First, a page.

A Tesla driver who died after striking a highway median in Mountain View reportedly complained of problems with his Autopilot and navigation systems in the weeks leading up to the crash in 2018, according to a trove of newly released documents.
Federal investigators at the National Transportation Safety Board (NTSB) released nearly 1,500 pages of information on the 2018 fatal accident, in which 38-year-old Walter Huang's Model X collided with the barrier between southbound Highway 101 and the Highway 85 carpool flyover. Investigators are looking into whether the highway conditions and the vehicle's Autopilot lane-keeping assistance played a role in the crash.
While the agency has yet to make a determination, an attorney representing Huang's family asserted in a letter last year that the vehicle's Autopilot had been a problem, particularly at the location of the crash. Huang, a San Mateo resident, reportedly told his wife, Sevonne, and a friend that his vehicle's lane-keeping technology was problematic and had a tendency to steer towards the median, also known as the gore point.
"Walter told Sevonne the Autopilot would cause his Tesla to veer towards the barrier involved in his crash, prior to the crash," according to Mark Fong, an attorney with Minami Tamaki.
Tesla representatives did not immediately respond to requests for comment.
Vehicle maintenance records show that, two weeks prior to the crash, Huang brought his car to a Sunnyvale service center reporting problems with his GPS and navigation system that prevented his cruise control from functioning. A service adviser reportedly was unable to duplicate the problem during the visit, and had "no recollection whether the driver told him about problems encountered while driving vehicle in the vicinity of the gore area on US-101," according to the documents.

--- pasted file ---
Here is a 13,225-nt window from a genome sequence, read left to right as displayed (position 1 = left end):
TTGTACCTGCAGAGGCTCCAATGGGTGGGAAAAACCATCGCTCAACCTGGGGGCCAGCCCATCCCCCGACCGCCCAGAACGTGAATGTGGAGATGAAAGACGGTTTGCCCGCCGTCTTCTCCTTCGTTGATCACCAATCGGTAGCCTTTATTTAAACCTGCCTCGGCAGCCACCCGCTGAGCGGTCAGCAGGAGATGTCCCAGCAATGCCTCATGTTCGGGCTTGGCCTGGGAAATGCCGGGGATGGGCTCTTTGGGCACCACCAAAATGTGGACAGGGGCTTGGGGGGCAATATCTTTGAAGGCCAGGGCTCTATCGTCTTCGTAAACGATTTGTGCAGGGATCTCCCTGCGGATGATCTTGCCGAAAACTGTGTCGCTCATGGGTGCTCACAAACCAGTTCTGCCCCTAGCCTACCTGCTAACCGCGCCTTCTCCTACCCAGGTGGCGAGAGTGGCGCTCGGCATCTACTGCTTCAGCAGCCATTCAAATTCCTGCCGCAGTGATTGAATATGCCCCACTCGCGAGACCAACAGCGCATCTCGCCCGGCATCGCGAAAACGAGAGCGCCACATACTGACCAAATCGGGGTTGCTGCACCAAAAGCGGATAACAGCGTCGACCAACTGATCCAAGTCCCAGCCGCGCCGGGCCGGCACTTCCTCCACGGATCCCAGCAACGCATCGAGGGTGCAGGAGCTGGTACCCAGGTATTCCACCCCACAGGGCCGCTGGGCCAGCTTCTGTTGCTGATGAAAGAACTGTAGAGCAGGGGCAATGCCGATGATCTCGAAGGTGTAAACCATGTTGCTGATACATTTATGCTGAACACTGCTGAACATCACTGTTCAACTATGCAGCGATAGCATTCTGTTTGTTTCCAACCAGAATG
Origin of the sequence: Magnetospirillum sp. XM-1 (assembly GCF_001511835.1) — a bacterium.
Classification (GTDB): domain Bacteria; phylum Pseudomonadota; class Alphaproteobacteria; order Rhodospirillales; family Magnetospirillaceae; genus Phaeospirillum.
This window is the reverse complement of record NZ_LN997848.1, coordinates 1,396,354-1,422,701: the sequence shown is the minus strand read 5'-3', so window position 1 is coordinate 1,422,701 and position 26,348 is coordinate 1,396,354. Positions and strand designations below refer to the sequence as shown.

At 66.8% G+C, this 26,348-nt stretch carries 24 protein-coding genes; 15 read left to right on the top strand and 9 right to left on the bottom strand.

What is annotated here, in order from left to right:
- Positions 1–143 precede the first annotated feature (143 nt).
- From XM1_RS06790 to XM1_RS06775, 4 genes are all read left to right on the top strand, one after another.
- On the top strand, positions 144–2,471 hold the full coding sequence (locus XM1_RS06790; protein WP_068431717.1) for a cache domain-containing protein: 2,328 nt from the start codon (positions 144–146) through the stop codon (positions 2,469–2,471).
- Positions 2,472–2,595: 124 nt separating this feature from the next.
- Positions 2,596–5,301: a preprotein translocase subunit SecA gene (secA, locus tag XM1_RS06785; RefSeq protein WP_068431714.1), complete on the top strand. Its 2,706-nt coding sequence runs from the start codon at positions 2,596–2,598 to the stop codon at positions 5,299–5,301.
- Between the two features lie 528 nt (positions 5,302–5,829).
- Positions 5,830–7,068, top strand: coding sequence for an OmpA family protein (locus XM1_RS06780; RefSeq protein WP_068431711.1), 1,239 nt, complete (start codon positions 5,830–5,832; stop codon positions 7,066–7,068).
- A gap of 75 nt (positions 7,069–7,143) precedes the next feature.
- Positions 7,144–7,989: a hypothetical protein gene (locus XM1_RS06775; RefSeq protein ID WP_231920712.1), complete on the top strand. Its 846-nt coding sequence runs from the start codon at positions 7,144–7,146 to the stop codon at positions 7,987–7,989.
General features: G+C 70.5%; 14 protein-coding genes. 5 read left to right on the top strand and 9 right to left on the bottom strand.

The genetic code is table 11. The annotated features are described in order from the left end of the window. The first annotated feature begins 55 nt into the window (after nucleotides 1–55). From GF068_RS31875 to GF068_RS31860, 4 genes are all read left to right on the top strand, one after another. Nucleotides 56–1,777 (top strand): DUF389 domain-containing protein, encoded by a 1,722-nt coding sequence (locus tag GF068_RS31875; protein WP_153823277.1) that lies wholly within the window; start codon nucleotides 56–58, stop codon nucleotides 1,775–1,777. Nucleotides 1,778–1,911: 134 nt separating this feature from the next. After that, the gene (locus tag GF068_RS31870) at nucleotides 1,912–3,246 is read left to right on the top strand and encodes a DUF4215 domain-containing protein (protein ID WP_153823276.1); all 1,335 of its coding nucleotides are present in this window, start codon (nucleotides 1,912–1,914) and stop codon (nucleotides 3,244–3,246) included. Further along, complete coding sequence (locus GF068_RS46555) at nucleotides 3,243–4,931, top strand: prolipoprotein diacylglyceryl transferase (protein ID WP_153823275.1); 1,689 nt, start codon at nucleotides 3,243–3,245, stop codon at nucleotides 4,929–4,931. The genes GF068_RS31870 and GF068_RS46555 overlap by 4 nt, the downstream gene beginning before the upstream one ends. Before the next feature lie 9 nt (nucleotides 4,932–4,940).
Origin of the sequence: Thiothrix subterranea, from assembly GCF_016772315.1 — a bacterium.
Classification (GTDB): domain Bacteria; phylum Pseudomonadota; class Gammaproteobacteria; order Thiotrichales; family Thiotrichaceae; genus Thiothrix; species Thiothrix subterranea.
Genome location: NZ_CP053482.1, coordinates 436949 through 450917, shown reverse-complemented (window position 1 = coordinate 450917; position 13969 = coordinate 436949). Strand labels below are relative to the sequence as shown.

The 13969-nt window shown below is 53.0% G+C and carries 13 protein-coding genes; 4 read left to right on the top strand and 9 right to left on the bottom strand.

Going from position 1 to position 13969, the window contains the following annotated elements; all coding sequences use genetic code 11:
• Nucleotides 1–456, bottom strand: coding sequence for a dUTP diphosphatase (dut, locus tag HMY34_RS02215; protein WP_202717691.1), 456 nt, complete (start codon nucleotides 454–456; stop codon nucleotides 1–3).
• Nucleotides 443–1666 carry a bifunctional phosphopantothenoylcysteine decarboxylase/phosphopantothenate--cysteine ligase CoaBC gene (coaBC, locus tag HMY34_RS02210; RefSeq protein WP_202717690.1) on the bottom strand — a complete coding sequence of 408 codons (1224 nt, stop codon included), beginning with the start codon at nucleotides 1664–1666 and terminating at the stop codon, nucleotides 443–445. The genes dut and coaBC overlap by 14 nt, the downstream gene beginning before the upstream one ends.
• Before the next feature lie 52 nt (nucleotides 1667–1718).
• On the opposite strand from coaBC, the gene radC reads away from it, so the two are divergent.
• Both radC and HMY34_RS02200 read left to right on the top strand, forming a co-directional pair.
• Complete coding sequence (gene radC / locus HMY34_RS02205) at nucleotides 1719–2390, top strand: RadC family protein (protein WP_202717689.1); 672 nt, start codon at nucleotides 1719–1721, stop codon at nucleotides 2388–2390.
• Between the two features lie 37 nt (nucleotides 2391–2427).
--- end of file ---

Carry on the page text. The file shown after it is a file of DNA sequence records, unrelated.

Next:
An earlier report released by NTSB found that the Tesla's Autopilot system, shorthand for a suite of functions including adaptive cruise control and autosteer lane-keeping assistance, was enabled at the time of the crash. Huang's vehicle was in a lane traveling south on Highway 101 when it moved left and sped up from 62 mph to 70.8 mph. No "precrash braking or evasive steering" movement was detected.
The severe damage to the Tesla breached the battery, causing it to catch fire shortly after the crash. Though bystanders were able to pull Huang from the vehicle just before it was engulfed in flames, he later died of his injuries.
NTSB will be holding a board meeting on Feb. 25 to determine the probable cause of the fatal crash. In a previous report, the agency slammed Caltrans for "systemic problems" that prevented the swift repair of traffic safety equipment that could have lessened the severity of the crash. Caltrans is responsible for maintaining a crash attenuator at the site of the collision, which is equipped with a hydraulic cylinder and cable assembly designed to "telescope" and absorb impact when a vehicle hits it at high speeds.
The attenuator located at the highway median had been smashed by a Prius in a solo-vehicle accident 11 days before the Tesla crash and was damaged to the point of being "nonoperational," and had not yet been replaced.
In addition to the NTSB investigation, a wrongful death suit has been filed in Santa Clara County Superior Court by Huang's family. The lawsuit alleges that Autopilot, while marketed as a safety feature designed to prevent crashes, should have prevented Huang's Model X from accelerating into a fixed object on the road.
The full public docket released by NTSB can be reviewed online at https://go.usa.gov/xd9u9.